Stirred not shaken; critical evaluation of a proposed Archean meteorite impact in West GreenlandOPEN ACCESS
Chris Yakymchuk, Christopher L. Kirkland, Aaron J.Cavosie, Kristoffer Szilas, Julie Hollis, Nicholas J.Gardiner, Pedro Waterton, Agnete Steenfelt, Laure Martin
Earth and Planetary Science Letters
Volume 557, 1 March 2021, 116730
• We evaluate the origin of the Archean Maniitsoq structure in Greenland.
• Field relationships are inconsistent with a circular impact crater.
• A survey of 5,587 zircon grains shows no evidence for shock metamorphism.
• The Maniitsoq structure was produced through endogenic processes.”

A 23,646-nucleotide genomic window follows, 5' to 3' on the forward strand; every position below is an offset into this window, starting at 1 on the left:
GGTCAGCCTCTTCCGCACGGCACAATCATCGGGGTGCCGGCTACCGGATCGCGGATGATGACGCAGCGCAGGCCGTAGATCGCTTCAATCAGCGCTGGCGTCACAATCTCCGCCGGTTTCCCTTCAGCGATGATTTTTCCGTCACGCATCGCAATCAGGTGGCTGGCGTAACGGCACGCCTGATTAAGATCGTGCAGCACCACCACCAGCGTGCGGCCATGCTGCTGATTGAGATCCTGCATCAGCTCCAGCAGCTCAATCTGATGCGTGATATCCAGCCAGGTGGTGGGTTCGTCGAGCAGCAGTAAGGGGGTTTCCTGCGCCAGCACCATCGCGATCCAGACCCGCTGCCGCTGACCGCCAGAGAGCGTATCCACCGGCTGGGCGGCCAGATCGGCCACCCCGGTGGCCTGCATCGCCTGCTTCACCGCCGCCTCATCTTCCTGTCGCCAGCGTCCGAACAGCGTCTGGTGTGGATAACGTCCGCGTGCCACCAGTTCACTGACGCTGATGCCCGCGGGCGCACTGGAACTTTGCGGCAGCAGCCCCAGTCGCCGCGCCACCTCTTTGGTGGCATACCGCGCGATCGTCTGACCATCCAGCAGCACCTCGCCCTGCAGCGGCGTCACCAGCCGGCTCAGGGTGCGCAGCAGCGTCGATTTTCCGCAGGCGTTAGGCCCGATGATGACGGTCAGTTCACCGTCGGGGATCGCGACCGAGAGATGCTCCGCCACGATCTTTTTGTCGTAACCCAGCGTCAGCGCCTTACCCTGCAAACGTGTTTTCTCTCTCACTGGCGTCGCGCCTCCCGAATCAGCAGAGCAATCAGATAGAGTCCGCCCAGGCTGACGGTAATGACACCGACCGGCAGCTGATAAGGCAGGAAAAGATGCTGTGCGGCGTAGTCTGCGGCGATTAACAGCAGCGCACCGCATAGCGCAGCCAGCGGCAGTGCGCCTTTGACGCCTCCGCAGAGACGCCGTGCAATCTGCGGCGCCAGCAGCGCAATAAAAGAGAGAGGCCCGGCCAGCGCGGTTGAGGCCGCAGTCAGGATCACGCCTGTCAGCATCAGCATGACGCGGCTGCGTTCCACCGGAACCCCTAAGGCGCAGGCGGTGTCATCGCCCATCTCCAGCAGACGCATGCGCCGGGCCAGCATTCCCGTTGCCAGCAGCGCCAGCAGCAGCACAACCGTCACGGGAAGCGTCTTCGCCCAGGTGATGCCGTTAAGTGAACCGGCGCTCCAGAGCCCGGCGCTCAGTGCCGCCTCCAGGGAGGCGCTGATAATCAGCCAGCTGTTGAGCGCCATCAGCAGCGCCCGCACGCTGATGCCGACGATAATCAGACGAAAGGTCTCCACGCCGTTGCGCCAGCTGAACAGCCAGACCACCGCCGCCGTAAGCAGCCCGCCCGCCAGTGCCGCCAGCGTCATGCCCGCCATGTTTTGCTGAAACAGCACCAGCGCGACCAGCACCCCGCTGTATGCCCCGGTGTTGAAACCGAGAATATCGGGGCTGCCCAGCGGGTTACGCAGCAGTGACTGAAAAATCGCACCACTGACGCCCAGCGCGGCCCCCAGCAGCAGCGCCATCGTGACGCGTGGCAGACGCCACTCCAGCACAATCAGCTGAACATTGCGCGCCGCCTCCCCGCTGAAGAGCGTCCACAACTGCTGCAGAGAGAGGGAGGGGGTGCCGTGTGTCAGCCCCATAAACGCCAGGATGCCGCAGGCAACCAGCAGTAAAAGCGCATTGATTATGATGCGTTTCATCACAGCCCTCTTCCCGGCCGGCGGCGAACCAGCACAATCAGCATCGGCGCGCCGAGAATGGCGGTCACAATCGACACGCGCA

“Large meteorite impacts have a profound effect on the Earth’s geosphere, atmosphere, hydrosphere and biosphere. It is widely accepted that the early Earth was subject to intense bombardment from 4.5 to 3.8 Ga, yet evidence for subsequent bolide impacts during the Archean Eon (4.0 to 2.5 Ga) is sparse. However, understanding the timing and magnitude of these early events is important, as they may have triggered significant change points to global geochemical cycles. The Maniitsoq region of southern West Greenland has been proposed to record a ∼3.0 Ga meteorite impact, which, if confirmed, would be the oldest and only known impact structure to have survived from the Archean. Such an ancient structure would provide the first insight into the style, setting, and possible environmental effects of impact bombardment continuing into the late Archean. Here, using field mapping, geochronology, isotope geochemistry, and electron backscatter diffraction mapping of 5,587 zircon grains from the Maniitsoq region (rock and fluvial sediment samples), we test the hypothesis that the Maniitsoq structure represents Earth’s earliest known impact structure. Our comprehensive survey shows that previously proposed impact-related geological features, ranging from microscopic structures at the mineral scale to macroscopic structures at the terrane scale, as well as the age and geochemistry of the rocks in the Maniitsoq region, can be explained through endogenic (non-impact) processes. Despite the higher impact flux, intact craters from the Archean Eon remain elusive on Earth.”